Another in the ever-lengthening series of African-American romantic comedies of the late '90s and early '00s, The Brothers provides an excuse for a various-artists compilation of contemporary R&B music. "Featuring all new music," reads a note on the album cover, which also lists all the recording artists, who range from veterans like Maze featuring Frankie Beverly to more recent acts such as Somethin' for the People featuring Fuzzy. An unusually large number of the tracks, five out of 16, are ringers, not actually heard in the film. Curiously, these songs, which include AB's "Happy," Dave Hollister's "Forever," and No Question's "Remember Us," seem to support the film's romantic theme particularly well. But so do many of the ones included, notably Eric Benét's "Love Don't Love Me," in which the singer confesses, "Fear of commitment is a hard habit to break." This is not entirely a collection of slow jams, however, with the likes of Snoop Dogg bringing a typically blunt, physical tone to his rap on "Hi 2 U." The producers don't seem to have decided how far to go in terms of the usual vulgarities. "Let It Go" by Jaheim featuring Castro has an obscenity edited out, but in the next track, "Two of a Kind" by Eddie Levert, Sr. featuring Gerald Levert, a variant of the same word gets through. (The album is not stickered for explicit content.) Marcus Miller wrote the score for the film, but one gets only a taste of it in "The Love Theme," which concludes the album. Though no track really stands out, there would seem to be plenty of possibilities for singles from this collection, if properly promoted, which could make the soundtrack more memorable than the film from which (some of) it comes.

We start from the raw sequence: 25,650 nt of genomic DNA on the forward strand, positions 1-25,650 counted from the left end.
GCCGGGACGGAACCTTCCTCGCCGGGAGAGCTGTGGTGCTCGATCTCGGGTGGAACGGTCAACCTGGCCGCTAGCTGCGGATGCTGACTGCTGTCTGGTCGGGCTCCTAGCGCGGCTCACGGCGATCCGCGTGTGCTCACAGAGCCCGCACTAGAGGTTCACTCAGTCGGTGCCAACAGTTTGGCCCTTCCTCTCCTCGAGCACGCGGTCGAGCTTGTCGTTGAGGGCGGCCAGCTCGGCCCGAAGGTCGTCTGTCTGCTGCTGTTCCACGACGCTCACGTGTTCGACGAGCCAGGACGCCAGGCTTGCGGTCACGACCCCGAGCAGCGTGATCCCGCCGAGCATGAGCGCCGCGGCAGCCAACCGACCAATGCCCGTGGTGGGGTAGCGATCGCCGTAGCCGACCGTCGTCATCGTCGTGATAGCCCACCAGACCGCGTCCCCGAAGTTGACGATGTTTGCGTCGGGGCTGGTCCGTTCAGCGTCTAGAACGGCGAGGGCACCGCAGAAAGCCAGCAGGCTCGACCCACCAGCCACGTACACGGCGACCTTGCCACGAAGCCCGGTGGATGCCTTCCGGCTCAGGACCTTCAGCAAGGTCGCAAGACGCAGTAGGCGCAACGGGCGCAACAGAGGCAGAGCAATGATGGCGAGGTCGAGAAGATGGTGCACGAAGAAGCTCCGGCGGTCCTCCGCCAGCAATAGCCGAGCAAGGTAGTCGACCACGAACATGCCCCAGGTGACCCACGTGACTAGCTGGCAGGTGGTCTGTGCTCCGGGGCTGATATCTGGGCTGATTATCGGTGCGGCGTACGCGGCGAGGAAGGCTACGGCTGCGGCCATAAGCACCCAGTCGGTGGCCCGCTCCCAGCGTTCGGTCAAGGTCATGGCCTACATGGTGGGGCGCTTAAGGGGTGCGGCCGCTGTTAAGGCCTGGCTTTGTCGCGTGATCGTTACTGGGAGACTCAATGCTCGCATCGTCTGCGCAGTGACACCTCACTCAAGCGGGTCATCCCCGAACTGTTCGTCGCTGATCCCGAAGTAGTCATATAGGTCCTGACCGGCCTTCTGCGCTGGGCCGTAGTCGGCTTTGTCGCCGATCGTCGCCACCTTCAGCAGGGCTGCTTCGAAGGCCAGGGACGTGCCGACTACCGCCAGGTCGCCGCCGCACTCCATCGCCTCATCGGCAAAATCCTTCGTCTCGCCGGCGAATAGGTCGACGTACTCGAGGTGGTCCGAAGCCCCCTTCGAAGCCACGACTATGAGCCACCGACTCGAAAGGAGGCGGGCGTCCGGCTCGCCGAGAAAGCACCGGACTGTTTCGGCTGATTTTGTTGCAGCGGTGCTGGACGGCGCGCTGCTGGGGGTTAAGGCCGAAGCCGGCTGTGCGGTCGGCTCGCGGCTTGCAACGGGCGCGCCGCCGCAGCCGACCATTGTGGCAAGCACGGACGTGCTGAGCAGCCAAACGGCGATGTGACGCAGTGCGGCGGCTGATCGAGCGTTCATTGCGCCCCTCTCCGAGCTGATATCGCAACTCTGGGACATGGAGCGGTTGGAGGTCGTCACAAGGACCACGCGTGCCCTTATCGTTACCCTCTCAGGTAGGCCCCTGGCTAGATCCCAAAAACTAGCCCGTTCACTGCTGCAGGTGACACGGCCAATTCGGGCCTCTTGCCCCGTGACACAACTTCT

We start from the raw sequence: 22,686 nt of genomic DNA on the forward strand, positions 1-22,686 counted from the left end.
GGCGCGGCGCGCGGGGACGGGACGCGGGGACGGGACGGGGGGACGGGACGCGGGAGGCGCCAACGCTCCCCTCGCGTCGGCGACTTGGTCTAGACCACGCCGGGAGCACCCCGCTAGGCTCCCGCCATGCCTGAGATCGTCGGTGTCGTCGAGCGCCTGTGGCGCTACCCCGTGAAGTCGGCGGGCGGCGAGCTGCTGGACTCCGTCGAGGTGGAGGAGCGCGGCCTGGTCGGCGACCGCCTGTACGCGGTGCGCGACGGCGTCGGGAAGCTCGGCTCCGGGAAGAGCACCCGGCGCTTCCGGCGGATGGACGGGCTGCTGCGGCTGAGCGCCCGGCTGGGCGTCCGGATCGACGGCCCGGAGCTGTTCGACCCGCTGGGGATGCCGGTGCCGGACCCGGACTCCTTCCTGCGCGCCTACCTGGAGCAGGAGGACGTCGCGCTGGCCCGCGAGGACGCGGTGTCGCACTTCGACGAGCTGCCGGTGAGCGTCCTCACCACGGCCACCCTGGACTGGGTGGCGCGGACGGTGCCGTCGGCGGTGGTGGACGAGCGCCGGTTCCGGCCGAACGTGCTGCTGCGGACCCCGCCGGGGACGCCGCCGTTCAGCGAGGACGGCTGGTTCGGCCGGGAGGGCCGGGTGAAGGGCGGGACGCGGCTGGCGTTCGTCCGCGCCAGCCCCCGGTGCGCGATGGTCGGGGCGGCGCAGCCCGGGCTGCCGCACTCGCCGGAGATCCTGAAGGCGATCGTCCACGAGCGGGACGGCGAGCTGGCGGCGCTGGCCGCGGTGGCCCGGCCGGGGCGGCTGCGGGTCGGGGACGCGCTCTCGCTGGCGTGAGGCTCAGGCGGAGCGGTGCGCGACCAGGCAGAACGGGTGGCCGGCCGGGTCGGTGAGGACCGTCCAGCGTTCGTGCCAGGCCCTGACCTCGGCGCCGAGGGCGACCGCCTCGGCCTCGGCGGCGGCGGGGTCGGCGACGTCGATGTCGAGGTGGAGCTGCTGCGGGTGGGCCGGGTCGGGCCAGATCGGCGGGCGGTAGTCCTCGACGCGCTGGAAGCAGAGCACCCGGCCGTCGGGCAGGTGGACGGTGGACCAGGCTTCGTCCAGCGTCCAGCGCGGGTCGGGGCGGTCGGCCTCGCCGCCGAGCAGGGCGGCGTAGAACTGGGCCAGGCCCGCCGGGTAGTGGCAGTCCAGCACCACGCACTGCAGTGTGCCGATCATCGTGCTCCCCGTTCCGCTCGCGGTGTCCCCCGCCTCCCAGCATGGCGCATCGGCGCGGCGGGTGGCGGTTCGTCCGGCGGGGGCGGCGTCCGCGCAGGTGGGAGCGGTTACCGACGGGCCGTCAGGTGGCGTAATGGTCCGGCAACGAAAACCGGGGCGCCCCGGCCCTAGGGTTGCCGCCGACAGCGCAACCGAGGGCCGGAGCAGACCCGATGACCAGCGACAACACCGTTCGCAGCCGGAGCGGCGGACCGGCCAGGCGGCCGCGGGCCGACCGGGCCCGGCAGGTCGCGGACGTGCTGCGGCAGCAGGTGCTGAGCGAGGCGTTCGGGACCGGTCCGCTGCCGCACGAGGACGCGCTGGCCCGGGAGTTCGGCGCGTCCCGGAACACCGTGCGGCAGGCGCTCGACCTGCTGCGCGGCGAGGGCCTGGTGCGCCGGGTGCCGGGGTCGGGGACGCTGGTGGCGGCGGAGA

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AllMusic Review by William Ruhlmann